Bowsprite: A New York Harbor Sketchbook

nola

Posted in Uncategorized by bowsprite on 2012/03/18

New Orleans! I love the sultry breezes, the smells, the birds. I love tugspot hopping down 308, pulling over every few miles to look at the shrimpers, sponge harvesters, and to wave at the friendly tug men on Bayou Lafourche. It is amazing to see what places look like, places that were only names before this trip: Lockport, where Thoma-Sea’s shipyard is, Des Allemands where Candies is, Larose where Edison Chouest is. Got to peek at the tops of three CG cutters at Bollinger’s at Lockport and the grey trapezoids of three big vessels at Avondale. This is where the ships are built!

I love the swirly, mocha chocolata river — man! is it cold! love the names of the boxy, wedding-cake tugboats, love the nonstop parade of cargo ships, freighters, and LONG tows of coal, grain, and what looked like scows and scows of oyster shells.

Oh, and I love beignets! first time for all of this wonder! see here for some of the adventures on the Mississippi!

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13 Responses

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  1. EeeeZeee « tugster: a waterblog said, on 2012/03/18 at 20:52

    [...] bringing fresh air seekers like this waterblogger on the Algiers ferry named Louis [...]

  2. Vladimir Brezina said, on 2012/03/18 at 21:57

    I remember having lunch in NO in the Riverwalk mall where that runaway freighter rammed it that time a few years back…. beignets are great! (and hurricanes!)

  3. starbuck5250 said, on 2012/03/19 at 10:52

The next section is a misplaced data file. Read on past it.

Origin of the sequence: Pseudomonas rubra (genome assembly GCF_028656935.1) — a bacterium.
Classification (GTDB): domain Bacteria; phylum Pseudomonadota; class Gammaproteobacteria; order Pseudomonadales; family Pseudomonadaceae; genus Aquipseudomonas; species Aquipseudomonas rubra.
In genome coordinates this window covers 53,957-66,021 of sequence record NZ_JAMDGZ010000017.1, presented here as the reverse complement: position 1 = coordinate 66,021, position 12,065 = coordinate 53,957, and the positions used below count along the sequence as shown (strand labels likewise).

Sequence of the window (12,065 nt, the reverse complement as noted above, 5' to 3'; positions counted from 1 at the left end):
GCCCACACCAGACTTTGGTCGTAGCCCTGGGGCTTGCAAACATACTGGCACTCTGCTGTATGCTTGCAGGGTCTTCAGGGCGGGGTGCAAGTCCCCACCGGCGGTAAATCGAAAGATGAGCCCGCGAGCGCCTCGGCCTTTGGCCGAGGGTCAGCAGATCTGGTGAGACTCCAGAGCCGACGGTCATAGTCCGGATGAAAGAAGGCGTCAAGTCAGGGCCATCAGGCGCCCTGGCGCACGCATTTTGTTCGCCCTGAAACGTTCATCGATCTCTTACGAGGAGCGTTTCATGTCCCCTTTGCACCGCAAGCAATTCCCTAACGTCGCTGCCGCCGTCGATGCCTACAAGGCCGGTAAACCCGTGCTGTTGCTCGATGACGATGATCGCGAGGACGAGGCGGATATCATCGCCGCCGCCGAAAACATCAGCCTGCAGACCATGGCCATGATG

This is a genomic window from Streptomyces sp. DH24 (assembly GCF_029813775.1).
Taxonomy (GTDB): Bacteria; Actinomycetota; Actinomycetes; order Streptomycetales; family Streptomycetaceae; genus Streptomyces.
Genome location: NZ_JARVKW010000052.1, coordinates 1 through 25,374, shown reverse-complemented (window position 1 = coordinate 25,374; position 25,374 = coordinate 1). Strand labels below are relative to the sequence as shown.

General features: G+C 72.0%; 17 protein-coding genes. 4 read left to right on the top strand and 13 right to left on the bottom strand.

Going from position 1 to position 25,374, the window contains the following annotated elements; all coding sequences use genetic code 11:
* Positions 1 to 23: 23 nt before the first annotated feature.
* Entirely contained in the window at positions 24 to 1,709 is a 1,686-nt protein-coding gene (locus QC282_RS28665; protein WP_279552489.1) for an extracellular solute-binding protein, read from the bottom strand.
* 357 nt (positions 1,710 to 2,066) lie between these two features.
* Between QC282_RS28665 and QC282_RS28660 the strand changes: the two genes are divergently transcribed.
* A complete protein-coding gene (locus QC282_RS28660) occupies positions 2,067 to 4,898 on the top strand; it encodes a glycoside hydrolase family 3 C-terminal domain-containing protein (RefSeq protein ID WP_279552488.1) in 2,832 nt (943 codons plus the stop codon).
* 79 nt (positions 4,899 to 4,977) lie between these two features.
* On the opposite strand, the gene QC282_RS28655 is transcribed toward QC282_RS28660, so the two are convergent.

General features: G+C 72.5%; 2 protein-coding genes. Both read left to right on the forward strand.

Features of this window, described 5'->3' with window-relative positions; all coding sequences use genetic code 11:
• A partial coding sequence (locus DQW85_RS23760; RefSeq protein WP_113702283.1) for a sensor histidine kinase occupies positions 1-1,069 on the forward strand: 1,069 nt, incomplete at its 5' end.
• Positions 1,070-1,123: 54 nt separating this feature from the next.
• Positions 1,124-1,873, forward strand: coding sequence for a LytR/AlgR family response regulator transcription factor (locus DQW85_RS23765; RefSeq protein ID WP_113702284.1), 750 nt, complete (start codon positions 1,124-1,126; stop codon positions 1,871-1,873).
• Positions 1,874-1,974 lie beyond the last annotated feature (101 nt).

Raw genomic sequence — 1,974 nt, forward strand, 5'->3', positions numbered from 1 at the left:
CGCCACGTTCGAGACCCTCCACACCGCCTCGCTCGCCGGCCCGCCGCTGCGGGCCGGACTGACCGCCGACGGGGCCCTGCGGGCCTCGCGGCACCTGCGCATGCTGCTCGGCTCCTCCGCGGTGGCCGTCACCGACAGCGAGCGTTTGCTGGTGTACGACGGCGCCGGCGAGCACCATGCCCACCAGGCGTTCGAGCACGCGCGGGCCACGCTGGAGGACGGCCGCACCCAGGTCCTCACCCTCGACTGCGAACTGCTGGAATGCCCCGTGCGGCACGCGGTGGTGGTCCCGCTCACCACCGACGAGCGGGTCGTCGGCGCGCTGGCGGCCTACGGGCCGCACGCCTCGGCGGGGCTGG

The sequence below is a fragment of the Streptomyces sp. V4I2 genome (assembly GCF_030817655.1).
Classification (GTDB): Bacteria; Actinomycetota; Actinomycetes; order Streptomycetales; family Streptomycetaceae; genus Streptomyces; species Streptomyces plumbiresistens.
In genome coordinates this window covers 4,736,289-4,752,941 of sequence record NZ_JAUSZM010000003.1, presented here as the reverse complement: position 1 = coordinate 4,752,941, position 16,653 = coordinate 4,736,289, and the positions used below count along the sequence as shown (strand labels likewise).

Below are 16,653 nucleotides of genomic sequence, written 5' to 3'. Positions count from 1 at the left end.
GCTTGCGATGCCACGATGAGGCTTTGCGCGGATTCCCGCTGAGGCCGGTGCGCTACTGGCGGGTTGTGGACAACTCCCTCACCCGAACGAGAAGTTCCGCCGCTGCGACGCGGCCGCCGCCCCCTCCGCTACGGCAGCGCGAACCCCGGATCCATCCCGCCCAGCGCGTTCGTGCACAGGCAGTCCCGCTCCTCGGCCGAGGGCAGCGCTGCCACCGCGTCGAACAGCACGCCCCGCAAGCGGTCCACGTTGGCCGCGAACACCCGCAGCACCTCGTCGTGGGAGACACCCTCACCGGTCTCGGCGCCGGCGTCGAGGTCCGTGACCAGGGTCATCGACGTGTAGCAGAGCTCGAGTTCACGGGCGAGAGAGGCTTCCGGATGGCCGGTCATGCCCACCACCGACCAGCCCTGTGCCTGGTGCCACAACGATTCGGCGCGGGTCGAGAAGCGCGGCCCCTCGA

Someday I too will have a beignet.
    I love how this beignet shares the page with the vessels that make them possible, and with a lovely vessel to enjoy them on!

  4. [...] you didn’t see it yesterday, check out bowsprite’s nola. Like this:LikeBe the first to like this post. If looking for specific "word" in archives, [...]

  5. [...] by the river, bowsprite begins to weigh her appreciation for 1937 ferry Louis B. Porterie, one of the free ferries operated [...]

  6. mageb said, on 2012/03/20 at 17:03

    Did you ever see the lovely pphotos I posted of your very much appreciated callendar?

    I sat out on the island today with a camera thinking of both of you, but only one crane went by against the tide very slowly.

  7. mikoyan29 said, on 2012/03/21 at 11:43

    Another place I will need to go.

  8. Dan said, on 2012/03/21 at 17:07

    The “scows and scows of oyster shells” were possibly flat-deck barges loaded with clamshells, for use in aggregates… and for “Cajun paving” on back roads and parking lots. Towboatmen refer to them affectionately as “clam peelin’s”. Among the least stable vessels on the inland waterways. Bump the barge a little bit and the load shifts, and the barge capsizes as the clamshells spill overboard.

  9. Vagabonde said, on 2012/03/22 at 14:03

    We have to go to New Orleans next month to babysit our grandsons while our daughter attend a professional meeting. We won’t have a car but a baby stroller and will for sure stroll along the river and if possible go on board one of the boats there. There will be beignets at Le Café du Monde for a snack for sure.

  10. [...] fotos here by either Will or Christina, partners in this [...]

  11. Daniel Gallegos said, on 2012/03/24 at 17:44

    Speaking of boats did you see this article?

    http://www.vancouversun.com/news/Japanese+ghost+ship+lost+tsunami+found+coast/6351683/story.html

    Yikes! Also, do you have art shows? If so would you let me/us know?

  12. Tele said, on 2012/04/03 at 18:48

    Sounds like you and I share a love for all things boat – their names, shapes (“boxy, wedding cake tugboats = fantastic description). I’m so pleased to have met you via Carol Haywood’s site!


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